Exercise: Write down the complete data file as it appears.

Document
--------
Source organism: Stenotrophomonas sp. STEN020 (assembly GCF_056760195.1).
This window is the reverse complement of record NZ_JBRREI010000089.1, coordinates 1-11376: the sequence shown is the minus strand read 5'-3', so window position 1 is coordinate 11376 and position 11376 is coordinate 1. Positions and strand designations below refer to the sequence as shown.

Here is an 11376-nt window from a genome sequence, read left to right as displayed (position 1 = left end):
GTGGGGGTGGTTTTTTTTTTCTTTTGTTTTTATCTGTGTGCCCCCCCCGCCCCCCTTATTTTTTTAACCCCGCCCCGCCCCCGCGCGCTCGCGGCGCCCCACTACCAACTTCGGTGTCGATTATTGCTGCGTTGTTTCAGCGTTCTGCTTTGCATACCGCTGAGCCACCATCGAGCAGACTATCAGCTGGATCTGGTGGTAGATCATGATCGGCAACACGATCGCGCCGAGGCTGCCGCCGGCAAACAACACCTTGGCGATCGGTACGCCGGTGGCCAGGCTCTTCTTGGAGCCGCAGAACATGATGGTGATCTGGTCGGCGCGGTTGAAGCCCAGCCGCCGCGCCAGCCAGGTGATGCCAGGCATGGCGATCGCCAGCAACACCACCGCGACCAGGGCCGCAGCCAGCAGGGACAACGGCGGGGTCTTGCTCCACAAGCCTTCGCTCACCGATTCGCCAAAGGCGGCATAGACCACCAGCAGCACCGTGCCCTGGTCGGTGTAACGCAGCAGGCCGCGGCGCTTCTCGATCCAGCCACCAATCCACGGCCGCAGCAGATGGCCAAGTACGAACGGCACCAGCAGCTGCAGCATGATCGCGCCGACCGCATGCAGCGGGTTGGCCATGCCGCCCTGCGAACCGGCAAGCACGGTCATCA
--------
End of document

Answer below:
Source organism: Stenotrophomonas sp. STEN020 (assembly GCF_056760195.1).
This window is the reverse complement of record NZ_JBRREI010000089.1, coordinates 1-11376: the sequence shown is the minus strand read 5'-3', so window position 1 is coordinate 11376 and position 11376 is coordinate 1. Positions and strand designations below refer to the sequence as shown.

Here is an 11376-nt window from a genome sequence, read left to right as displayed (position 1 = left end):
GTGGGGGTGGTTTTTTTTTTCTTTTGTTTTTATCTGTGTGCCCCCCCCGCCCCCCTTATTTTTTTAACCCCGCCCCGCCCCCGCGCGCTCGCGGCGCCCCACTACCAACTTCGGTGTCGATTATTGCTGCGTTGTTTCAGCGTTCTGCTTTGCATACCGCTGAGCCACCATCGAGCAGACTATCAGCTGGATCTGGTGGTAGATCATGATCGGCAACACGATCGCGCCGAGGCTGCCGCCGGCAAACAACACCTTGGCGATCGGTACGCCGGTGGCCAGGCTCTTCTTGGAGCCGCAGAACATGATGGTGATCTGGTCGGCGCGGTTGAAGCCCAGCCGCCGCGCCAGCCAGGTGATGCCAGGCATGGCGATCGCCAGCAACACCACCGCGACCAGGGCCGCAGCCAGCAGGGACAACGGCGGGGTCTTGCTCCACAAGCCTTCGCTCACCGATTCGCCAAAGGCGGCATAGACCACCAGCAGCACCGTGCCCTGGTCGGTGTAACGCAGCAGGCCGCGGCGCTTCTCGATCCAGCCACCAATCCACGGCCGCAGCAGATGGCCAAGTACGAACGGCACCAGCAGCTGCAGCATGATCGCGCCGACCGCATGCAGCGGGTTGGCCATGCCGCCCTGCGAACCGGCAAGCACGGTCATCA